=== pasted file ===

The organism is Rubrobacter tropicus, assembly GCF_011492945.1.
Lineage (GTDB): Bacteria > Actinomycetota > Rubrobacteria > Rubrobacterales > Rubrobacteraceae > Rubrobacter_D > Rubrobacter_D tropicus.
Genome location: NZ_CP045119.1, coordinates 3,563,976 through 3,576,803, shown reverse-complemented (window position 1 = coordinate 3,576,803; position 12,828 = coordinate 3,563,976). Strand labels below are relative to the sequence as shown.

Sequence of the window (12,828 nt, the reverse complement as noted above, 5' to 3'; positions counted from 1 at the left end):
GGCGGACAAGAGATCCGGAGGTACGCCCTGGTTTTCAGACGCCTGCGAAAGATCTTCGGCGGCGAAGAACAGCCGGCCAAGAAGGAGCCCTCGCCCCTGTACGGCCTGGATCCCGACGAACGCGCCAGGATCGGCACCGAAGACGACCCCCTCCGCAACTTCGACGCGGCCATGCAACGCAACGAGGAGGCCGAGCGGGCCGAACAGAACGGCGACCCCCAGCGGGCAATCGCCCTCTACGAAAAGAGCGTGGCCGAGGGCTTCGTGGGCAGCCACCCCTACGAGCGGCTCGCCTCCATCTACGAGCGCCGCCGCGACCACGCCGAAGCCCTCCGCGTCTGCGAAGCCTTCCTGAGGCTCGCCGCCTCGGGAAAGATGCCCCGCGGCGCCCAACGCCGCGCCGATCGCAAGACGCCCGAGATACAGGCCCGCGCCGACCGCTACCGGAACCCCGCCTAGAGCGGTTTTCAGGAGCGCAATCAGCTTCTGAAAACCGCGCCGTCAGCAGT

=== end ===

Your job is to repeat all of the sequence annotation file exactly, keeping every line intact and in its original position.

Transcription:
The organism is Rubrobacter tropicus, assembly GCF_011492945.1.
Lineage (GTDB): Bacteria > Actinomycetota > Rubrobacteria > Rubrobacterales > Rubrobacteraceae > Rubrobacter_D > Rubrobacter_D tropicus.
Genome location: NZ_CP045119.1, coordinates 3,563,976 through 3,576,803, shown reverse-complemented (window position 1 = coordinate 3,576,803; position 12,828 = coordinate 3,563,976). Strand labels below are relative to the sequence as shown.

Sequence of the window (12,828 nt, the reverse complement as noted above, 5' to 3'; positions counted from 1 at the left end):
GGCGGACAAGAGATCCGGAGGTACGCCCTGGTTTTCAGACGCCTGCGAAAGATCTTCGGCGGCGAAGAACAGCCGGCCAAGAAGGAGCCCTCGCCCCTGTACGGCCTGGATCCCGACGAACGCGCCAGGATCGGCACCGAAGACGACCCCCTCCGCAACTTCGACGCGGCCATGCAACGCAACGAGGAGGCCGAGCGGGCCGAACAGAACGGCGACCCCCAGCGGGCAATCGCCCTCTACGAAAAGAGCGTGGCCGAGGGCTTCGTGGGCAGCCACCCCTACGAGCGGCTCGCCTCCATCTACGAGCGCCGCCGCGACCACGCCGAAGCCCTCCGCGTCTGCGAAGCCTTCCTGAGGCTCGCCGCCTCGGGAAAGATGCCCCGCGGCGCCCAACGCCGCGCCGATCGCAAGACGCCCGAGATACAGGCCCGCGCCGACCGCTACCGGAACCCCGCCTAGAGCGGTTTTCAGGAGCGCAATCAGCTTCTGAAAACCGCGCCGTCAGCAGT